Girl Scouts - Diamonds: Hands-on projects are a great way to encourage your girl’s creativity and problem-solving skills. Being able to follow through on an idea of her own without passing it off to someone else is psychologically satisfying. The process of imagining a concept for a project and transforming it into a finished product gives girls the confidence to follow through with their ideas.

LRF: What are your top recommendations for local STEM role models and resources?

Girl Scouts - Diamonds: Join Girl Scouts! We currently have 71 different STEM badges and help girls change the world using STEM. We have a STEAM Center in Fort Smith that provides hands on STEAM programming just for girls. We also recommend these local resources:

  • Museum of Discovery

  • UALR STEM Education Center

  • Little Rock Zoo

  • Witt Stephens Jr. Game and Fish Nature Center 

  • State Parks

  • Little Rock sustainability office

  • Innovation Hub

  • Little Rock Audubon Center

Hands-On Science: How To Make Butter 

Encourage your girl’s creativity and hands-on know-how with this at-home project. First gather your materials, and then decide if you want to try your hand at making butter with a mixer or with a jar—we’ve included both sets of instructions. 

The bonus of this project? You get fresh, homemade butter and buttermilk at the end. You can store the butter at room temperature for 3-5 days or 7-10 days if refrigerated. The buttermilk can be stored in the fridge for 5-8 days. Make sure both are tightly sealed. 


  • Heavy whipping cream, room temperature

  • Strainer or cheesecloth

  • Mixer, jar or whisk for mixing

  • Large mixing bowl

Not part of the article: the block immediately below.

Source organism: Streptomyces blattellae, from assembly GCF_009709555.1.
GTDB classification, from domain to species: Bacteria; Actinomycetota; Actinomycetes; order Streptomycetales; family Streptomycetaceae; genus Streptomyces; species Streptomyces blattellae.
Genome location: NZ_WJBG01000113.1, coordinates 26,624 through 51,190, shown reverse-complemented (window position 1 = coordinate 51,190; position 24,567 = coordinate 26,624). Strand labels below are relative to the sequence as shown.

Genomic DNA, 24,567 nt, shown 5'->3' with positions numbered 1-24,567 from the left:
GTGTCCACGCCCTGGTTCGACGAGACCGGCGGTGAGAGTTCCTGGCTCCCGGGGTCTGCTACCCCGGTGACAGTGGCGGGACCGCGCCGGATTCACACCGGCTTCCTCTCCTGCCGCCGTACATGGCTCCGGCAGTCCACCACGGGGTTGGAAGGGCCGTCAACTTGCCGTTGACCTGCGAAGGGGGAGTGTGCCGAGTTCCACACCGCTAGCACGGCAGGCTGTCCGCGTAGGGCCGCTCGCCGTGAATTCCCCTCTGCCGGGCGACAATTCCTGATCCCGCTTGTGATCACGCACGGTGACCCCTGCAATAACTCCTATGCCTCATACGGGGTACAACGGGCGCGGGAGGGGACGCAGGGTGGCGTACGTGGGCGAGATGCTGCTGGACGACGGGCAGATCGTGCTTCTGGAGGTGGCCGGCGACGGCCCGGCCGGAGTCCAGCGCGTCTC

• Container for buttermilk product

  • Container for butter

  • Utensils to move butter and to press milk out of butter in the strainer

  • Optional for flavored butter: cinnamon, garlic, almond, etc.

Two Butter-Making Methods: Using a Mixer | Using a Jar 

Method One: Using a Mixer to Make Butter

  1. Pour a cup of fresh heavy whipping cream into a large mixing bowl and start beating it with an electric mixer.

  2. If you have a flavor you want, add it in now.

  3. After about 10 minutes of beating, you should have whipped cream with high peaks. Keep going, you are almost to butter!

  4. After about 10-15 more minutes, you will see butter separating from the buttermilk.

  5. Beat the cream until the sloshing sound made by the separating liquid stops. You will have created two new substances—butter and buttermilk!

  6. Take out the fluffy butter from the bowl and put it in the strainer to get buttermilk out of it. 

  7. Then, keep it under cold water in order to remove excess water from the butter.

Method Two: Using a Jar to Make Butter

  1. Pour the cream into the jar. 

  2. Screw the lid onto the jar securely.

  3. Now, hold on tight to your jar and “shake with force.” Use your arms to make firm, vigorous strokes. Do this for between five and 20 minutes. You should start to see results in about 10 minutes.

  4. At 10 minutes you should have whipped cream, keep shaking for about 10 more minutes. Trade off with a parent or sibling if you get tired!

  5. The butter is done when it has completely separated from the liquid and forms a solid, single clump.